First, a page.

Sarcoidosis-Standard Treatment Guidelines
Sarcoidosis is a systemic disorder of unknown origin characterized by granulomatous inflammation in a variety of organs, most commonly the lungs. It affects people of all racial and ethnic groups. Sarcoidosis cases are increasingly being reported from India since the second half of the last century. The accurate diagnosis of sarcoidosis and the ability to differentiate it from tuberculosis are challenges to physicians especially in countries with high prevalence of tuberculosis.
Ministry of Health and Family Welfare, Government of India has issued the Standard Treatment Guidelines for Sarcoidosis.
Following are the major recommendations :
Case definition (for both situations of care)
Patients with sarcoidosis may present to different specialties as sarcoidosis is a multiorgan disorder. The clinical feature may vary depending on the ethnicity, duration of illness, site and extent of organ involvement and activity of the granulomatous process. Lung manifestations are seen in almost all (> 90%) patients. Predominant pulmonary symptoms (30-50%) include dry cough [Indian patients experience frequent exacerbation (especially dry cough and wheezing) with seasonal change], dyspnea and chest pain.
Organs other than lungs, usually involved in sarcoidosis include skin (macules, papules, plaques, erythema nodosum and rarely lupus pernio), joints (arthralgias more common than arthritis), eye (anterior and posterior uveitis), liver and spleen (granulomatous hepatitis, hepatic cirrhosis and portal hypertension), peripheral lymph nodes, parotid, salivary glands (commonly parotid, rarely lacrimal and submandibular glands), nervous system [cranial nerve palsies (facial nerve involvement being commonest), headache, ataxia, cognitive dysfunction, weakness and seizures), heart (conduction blocks, tachy- and brady- arrhythmias cardiomyopathy with or without congestive cardiac failure, and sudden death), kidney (hypercalciuria more common than hypercalcemia, and renal failure) and. Sarcoidosis is an unusual cause of fever of unknown origin. Constitutional symptoms such as fever, night sweats, fatigue and weakness, anorexia and weight loss are found to be more common in Indian patients. Many asymptomatic patients (30-50%) are discovered when a chest radiograph is obtained for screening purposes. Tuberculin skin testing frequently reveals anergy.
Incidence of the condition in our country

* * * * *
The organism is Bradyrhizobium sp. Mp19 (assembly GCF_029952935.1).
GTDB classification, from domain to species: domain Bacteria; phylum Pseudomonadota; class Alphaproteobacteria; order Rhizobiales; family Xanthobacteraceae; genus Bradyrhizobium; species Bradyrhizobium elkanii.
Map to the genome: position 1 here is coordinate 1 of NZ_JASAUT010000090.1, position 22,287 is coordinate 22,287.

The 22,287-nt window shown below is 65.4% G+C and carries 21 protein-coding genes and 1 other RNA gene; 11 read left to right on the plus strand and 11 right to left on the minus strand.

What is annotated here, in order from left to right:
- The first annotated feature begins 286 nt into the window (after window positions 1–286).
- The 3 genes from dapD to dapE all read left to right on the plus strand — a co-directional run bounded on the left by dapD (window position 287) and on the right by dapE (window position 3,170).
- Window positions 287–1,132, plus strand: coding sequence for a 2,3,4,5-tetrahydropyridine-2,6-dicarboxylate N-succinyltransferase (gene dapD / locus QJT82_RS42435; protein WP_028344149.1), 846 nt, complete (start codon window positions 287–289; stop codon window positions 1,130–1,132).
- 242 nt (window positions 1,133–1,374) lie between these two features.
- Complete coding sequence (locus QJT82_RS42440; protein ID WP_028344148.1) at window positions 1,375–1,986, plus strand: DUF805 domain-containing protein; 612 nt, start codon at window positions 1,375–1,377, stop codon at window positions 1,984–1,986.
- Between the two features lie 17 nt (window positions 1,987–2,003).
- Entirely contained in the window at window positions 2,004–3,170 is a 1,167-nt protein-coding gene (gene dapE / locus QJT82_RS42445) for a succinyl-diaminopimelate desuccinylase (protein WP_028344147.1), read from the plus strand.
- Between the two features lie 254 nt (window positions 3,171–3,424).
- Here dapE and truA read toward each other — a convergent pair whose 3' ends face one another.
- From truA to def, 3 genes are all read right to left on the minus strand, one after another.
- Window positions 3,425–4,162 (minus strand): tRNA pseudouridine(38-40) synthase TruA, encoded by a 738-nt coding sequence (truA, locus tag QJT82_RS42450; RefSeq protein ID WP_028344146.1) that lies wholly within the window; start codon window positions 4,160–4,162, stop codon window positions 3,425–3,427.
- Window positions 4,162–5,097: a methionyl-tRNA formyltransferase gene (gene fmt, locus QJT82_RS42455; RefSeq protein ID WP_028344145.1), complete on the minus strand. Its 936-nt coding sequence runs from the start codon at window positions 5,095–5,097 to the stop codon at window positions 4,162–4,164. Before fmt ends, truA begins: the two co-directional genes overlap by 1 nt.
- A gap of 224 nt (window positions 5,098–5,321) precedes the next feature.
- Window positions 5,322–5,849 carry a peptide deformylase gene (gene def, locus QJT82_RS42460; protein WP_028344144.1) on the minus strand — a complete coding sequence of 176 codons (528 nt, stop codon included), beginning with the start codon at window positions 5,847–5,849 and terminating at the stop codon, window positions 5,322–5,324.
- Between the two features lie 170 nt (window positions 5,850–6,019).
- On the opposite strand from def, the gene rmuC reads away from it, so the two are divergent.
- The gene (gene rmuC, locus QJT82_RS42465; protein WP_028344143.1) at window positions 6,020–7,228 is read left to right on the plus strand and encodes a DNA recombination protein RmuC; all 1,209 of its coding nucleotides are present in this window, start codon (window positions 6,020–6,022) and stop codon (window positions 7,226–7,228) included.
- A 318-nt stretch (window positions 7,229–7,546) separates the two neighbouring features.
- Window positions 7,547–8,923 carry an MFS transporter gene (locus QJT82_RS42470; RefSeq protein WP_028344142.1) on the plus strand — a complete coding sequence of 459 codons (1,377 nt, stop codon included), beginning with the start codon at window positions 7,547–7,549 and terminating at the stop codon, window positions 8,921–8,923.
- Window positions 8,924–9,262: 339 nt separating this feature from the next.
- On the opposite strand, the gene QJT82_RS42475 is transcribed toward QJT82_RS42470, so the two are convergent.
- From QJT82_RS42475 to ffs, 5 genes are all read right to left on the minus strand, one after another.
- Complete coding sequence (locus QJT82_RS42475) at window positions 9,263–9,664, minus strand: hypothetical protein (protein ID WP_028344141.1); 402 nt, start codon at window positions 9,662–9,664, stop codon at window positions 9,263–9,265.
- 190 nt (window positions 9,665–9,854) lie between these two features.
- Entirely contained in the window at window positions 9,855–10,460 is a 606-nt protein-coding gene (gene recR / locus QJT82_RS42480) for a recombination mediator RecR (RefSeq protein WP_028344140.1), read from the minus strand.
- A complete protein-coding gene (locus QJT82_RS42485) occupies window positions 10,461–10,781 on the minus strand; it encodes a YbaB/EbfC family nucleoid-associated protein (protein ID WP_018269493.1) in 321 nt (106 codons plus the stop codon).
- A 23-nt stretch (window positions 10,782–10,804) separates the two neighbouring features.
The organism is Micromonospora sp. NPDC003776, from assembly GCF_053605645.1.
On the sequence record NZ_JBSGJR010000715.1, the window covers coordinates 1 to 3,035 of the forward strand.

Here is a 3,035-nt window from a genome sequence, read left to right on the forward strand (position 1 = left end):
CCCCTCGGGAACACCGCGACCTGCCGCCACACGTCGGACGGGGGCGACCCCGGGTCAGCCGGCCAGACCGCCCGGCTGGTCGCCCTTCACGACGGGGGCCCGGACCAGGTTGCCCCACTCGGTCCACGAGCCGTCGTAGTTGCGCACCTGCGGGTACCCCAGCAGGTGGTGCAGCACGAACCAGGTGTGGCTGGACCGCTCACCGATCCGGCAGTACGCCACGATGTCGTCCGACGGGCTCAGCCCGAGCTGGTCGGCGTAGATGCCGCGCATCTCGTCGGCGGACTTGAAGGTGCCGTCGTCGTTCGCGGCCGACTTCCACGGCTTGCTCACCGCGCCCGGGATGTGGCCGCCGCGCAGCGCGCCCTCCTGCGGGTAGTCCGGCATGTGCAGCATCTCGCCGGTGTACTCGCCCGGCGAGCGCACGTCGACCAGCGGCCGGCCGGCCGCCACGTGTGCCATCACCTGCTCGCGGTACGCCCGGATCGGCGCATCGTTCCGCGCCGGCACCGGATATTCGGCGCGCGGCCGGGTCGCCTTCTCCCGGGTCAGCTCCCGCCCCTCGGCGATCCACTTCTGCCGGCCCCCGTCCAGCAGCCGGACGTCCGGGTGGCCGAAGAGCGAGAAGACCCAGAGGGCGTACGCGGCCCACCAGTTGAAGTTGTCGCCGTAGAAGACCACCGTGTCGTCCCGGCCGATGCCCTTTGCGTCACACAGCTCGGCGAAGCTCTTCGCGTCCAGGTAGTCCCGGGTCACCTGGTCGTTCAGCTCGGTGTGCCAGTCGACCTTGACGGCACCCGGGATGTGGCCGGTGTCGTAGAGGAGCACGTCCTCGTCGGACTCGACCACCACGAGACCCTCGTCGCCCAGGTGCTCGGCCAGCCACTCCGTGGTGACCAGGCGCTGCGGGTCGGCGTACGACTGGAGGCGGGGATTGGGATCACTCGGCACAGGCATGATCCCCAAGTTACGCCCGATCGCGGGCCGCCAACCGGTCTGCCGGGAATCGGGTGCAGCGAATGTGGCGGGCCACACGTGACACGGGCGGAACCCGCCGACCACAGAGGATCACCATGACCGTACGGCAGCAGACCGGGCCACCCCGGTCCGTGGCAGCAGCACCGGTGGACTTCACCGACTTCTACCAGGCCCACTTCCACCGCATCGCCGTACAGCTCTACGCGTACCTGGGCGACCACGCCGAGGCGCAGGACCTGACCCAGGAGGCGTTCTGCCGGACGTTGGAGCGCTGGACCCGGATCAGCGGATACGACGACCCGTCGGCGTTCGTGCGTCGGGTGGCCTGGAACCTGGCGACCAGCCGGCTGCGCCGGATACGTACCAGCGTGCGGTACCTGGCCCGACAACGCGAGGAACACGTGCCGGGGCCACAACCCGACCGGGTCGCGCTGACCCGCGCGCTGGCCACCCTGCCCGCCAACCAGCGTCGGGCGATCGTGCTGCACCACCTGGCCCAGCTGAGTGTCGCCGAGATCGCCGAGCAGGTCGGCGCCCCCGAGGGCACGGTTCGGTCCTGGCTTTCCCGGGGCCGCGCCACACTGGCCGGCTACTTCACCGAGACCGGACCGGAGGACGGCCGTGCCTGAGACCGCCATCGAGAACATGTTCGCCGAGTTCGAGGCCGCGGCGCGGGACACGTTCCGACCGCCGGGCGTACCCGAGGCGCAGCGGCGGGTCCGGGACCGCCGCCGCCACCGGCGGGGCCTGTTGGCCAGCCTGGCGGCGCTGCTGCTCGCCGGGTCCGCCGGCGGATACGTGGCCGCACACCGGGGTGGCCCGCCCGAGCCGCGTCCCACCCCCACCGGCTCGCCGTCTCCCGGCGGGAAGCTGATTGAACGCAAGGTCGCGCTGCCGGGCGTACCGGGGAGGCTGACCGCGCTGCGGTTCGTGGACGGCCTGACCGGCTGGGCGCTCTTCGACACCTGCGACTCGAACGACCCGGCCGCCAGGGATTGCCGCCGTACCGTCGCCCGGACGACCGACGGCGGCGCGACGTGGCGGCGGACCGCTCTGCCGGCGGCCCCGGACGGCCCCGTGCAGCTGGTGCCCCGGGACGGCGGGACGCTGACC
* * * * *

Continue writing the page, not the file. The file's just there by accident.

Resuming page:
The true burden of sarcoidosis in India is not clearly known as systematically documented reliable epidemiological data are not available. In general, at a secondary level hospital, 1-2 cases per month and at a specialty hospital, 1-3 cases per week are likely to be seen.
Differential Diagnosis from other granulomatous diseases (as below)
1. Diseases due to Infective agents
- Atypical mycobacterial infection
- Chlamydia infection
Diseases due to exposure of organic or inorganic agents
- Chronic hypersensitivity pneumonitis (Farmer’s lung)
- Pneumoconiosis (especially silco-tuberculosis)
- Granulomatous diseases related to metals
- Chronic beryllium disease
e. Methotrexate pneumonitis.
- Tumour-related granuloma
- Granulomatous vasculitis (Wegener’s)
- Primary biliary cirrhosis
- Churg-Strauss syndrome
Prevention and counseling
Sarcoidosis is considered as a benign disease with a tendency to wax and wane either spontaneously or in response to treatment. It has been reported that 60-70% of patients have spontaneous remission and 10-30% of patients have a chronic course. Permanent sequelae are observed in 10-20 % of patients.
OPTIMAL DIAGNOSTIC CRITERIA, INVESTIGATIONS, TREATMENT & REFERRAL CRITERIA
Situation 1: At Secondary Hospital: Optimal Standards of Treatment in Situations where technology and resources are limited
- History (occupational and environmental exposure; symptoms).
- Physical examination with emphasis on lung, skin, eye, liver, heart, nervous system and salivary glands.
- Peripheral blood counts (white blood cells, red blood cells, platelets).
- Serum chemistry (calcium, liver enzymes, creatinine, blood urea nitrogen and angiotensin converting enzyme).
- Urine analysis (routine and 24-hr urinary calcium).
- Chest radiograph (postero-anterior view).
- Abdominal ultrasound.
- Tuberculin skin test.
- Electrocardiogram (ECG).
- Biopsy of superficial organs (e.g. skin, lymph nodes).
A provisional diagnosis of sarcoidosis can be made based on clinic-radiographic findings with a negative tuberculin skin test result. Sarcoidosis is a possibility when chest radiograph shows bilateral hilar adenopathy in an asymptomatic patient. In some cases, erythema nodosum and bilateral hilar adenopathy on chest radiographs with fever and arthritis (Lofgren syndrome) suggests sarcoidosis. The diagnosis can be established when clinic-radiographic findings are supported by histological evidence of non-caseating granulomatous inflammation in one or more of the involved organs; other causes of granulomas should be excluded. A diagnosis of sarcoidosis is reasonably certain without biopsy in patients who present with Löfgren's syndrome. In all other cases, a biopsy specimen should be obtained from the involved organ that is most easily accessed, such as the skin, peripheral lymph nodes, lacrimal glands, or conjunctiva. If diagnosis requires pulmonary tissue, transbronchial biopsy by means of bronchoscopy has a diagnostic yield of at least 85% when multiple lung segments are sampled. If biopsy of a deep organ is required, the patient may require referral to a specialty hospital.